A dog and dialogue in Craig
The distinct smells of cooking hot dogs and onions came from a new business with a quirky name — The Keener Weener.
Craig resident Murray Fenstermacher parked his truck Friday nearby.
As Fenstermacher walked to the small hot dog stand in the parking lot of the Centennial Mall, his Pomeranian dog, Alvin, began to bark from inside the car.
“He wants one with everything on it,” Fenstermacher said with a laugh to the staff of The Keener Weener.
Craig resident Dawn Vezie snapped to action and quickly prepared Fenstermacher’s real order — a chili cheese dog with extra cheese and a regular hot dog for Alvin.
Participate in The Longevity Project
The Longevity Project is an annual campaign to help educate readers about what it takes to live a long, fulfilling life in our valley. This year Kevin shares his story of hope and celebration of life with his presentation Cracked, Not Broken as we explore the critical and relevant topic of mental health.
The 49-year-old Vezie has operated The Keener Weener since October.
“I wanted my own business and I knew I could do food,” she said. “It was difficult with the licensing and all, but I had some help from some friends and didn’t stop until it got done.
“So, here I am.”
Vezie said she usually keeps her stand open Tuesday though Saturday, but that depends on “the weather or life.”
“This is like a pretty cool place to get hot dogs, actually,” said Fenstermacher, a diesel mechanic. “It’s like the only place that’s got real dogs, you know, old style-type cooking.”
But, The Keener Weener isn’t just franks.
Vezie said she has an expanding menu of Philly Cheesesteaks, meatballs, fajitas and bratwursts, among others.
The idea to start a hot dog stand, Vezie said, is a combination of an employment history in the food service industry and an entrepreneurial spirit.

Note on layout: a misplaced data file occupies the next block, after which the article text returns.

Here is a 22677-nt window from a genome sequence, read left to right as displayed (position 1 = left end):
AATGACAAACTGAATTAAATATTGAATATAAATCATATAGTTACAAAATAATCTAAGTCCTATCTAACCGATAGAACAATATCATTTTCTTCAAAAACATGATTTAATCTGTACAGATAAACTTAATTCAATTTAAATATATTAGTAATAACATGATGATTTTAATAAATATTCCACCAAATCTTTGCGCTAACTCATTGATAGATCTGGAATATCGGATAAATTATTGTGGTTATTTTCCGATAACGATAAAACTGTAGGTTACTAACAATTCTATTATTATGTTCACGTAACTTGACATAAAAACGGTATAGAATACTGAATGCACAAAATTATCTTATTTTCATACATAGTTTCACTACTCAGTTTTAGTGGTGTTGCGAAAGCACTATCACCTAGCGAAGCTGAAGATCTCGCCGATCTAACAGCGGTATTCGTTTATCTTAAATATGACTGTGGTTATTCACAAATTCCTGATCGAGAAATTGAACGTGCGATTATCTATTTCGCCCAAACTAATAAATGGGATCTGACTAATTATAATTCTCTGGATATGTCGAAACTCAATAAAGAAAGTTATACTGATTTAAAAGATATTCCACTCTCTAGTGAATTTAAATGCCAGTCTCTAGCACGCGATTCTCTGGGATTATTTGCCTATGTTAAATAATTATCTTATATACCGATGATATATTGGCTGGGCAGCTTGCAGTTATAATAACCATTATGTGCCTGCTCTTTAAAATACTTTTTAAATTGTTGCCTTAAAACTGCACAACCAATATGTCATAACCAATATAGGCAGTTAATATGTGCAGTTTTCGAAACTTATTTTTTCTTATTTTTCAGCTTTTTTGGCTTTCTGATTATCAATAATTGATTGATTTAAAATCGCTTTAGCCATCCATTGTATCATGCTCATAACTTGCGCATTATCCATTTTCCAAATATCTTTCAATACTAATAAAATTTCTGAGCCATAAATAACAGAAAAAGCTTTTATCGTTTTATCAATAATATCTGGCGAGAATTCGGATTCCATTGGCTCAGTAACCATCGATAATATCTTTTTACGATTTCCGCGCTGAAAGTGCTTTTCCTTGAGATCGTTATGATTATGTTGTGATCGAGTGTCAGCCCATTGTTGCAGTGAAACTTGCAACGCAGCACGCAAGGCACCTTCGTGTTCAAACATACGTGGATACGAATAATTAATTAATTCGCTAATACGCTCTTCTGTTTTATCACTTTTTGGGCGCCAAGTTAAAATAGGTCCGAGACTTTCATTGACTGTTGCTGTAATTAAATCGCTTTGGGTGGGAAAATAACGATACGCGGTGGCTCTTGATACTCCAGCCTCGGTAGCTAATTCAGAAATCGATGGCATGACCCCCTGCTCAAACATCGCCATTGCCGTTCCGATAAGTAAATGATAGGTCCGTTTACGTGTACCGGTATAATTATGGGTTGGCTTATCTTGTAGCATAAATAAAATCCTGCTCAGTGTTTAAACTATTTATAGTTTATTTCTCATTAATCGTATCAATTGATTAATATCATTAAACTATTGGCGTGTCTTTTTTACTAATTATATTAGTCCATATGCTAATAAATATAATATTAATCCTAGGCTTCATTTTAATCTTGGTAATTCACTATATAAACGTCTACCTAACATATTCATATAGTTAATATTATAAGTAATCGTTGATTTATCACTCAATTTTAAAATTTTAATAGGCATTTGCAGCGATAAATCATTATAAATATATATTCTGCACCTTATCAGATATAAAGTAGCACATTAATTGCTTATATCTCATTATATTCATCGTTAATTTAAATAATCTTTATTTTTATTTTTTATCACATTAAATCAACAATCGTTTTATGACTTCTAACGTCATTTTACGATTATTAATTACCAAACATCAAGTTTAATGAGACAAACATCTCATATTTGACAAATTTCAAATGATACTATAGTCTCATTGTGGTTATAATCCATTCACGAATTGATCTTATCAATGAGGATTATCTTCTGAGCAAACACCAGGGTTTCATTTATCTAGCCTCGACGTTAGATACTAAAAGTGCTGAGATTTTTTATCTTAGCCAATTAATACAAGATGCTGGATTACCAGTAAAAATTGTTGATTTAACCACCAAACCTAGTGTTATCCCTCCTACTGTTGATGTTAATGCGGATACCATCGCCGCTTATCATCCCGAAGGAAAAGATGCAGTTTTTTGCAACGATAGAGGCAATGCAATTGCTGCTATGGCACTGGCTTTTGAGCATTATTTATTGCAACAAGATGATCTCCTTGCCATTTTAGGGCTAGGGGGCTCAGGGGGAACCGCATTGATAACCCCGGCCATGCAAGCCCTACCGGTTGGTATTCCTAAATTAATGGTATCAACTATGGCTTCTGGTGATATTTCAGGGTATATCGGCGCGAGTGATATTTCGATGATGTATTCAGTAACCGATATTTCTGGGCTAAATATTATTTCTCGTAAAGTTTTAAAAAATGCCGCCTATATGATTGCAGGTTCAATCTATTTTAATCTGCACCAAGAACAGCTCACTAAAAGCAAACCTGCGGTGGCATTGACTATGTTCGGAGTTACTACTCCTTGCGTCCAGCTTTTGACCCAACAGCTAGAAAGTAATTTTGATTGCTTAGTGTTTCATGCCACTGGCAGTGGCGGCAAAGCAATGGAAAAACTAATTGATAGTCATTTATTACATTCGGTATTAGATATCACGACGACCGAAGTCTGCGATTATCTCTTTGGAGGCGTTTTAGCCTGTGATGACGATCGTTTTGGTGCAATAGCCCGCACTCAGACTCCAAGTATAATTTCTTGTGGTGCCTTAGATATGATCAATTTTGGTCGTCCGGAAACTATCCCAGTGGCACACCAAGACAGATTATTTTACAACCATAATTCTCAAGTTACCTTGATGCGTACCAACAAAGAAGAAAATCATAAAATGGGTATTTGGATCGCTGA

The idea came to her at a gas station in Larkspur about two years ago.
“Right off of the highway, there was a young man with a hot dog stand, and we like to support small businesses and so we stopped and we got hot dogs from him,” she said.
Vezie said she couldn’t help but strike up a conversation with the young man as her interest was piqued.
“I asked him how he was doing because it looked like it was dead,” she said. “There was nobody around and there wasn’t a chance of business, but he said he was paying his college tuition with it.”
Struck by the concept and the young man’s success, the idea festered inside Vezie.
“I’m a mom, I know what’s easy,” she said. “To me, I know how to do food more than I would retail.”
Since opening, residents’ response to Vezie’s business has been positive and she has had many return customers, she said.
Vezie said her first customer after opening the stand was an elderly lady that “just absolutely loved hot dogs.”
“People like the idea that someone is doing something on their own instead of a corporation,” she said. “You know, a small business, entrepreneurial-type thing.”
Fenstermacher agreed, adding that Vezie’s reputation has spread in the community.
“I hope she does really good with it,” she said. “My friends, everybody calls her the hot dog lady. So, she is getting pretty well known in town.”
The secret to her success, she said, is multi-faceted.
It is not just getting an authentic hot dog, or getting away from corporate fast food chains, but having a lunchtime dialogue with residents.
“It’s the personal touch, I think,” she said.
“I really enjoy it because when I come out the people are so nice,” she said.
There is a bit of a romantic notion to the idea of a hot dog stand, Vezie said.
“Stands like (this) are part of American history, you know with the immigrants coming over,” she said. “They just are. One of my friends had said that when she was growing up in Steamboat (Springs), there was a stand on every corner.
“And that’s been lost with regulations and big government.”
Although Vezie said a hot dog stand seems out of place in cold, blustery, rural Colorado, she has plans to take her stand on the road — to become a traveling hot dog saleswoman, of sorts.
“I don’t know what I was thinking,” she said with a laugh. “I wanted to go to Sturgis, but it was too late by the time I got it.
“To me, it represents that I can go anywhere I want and have an income.”
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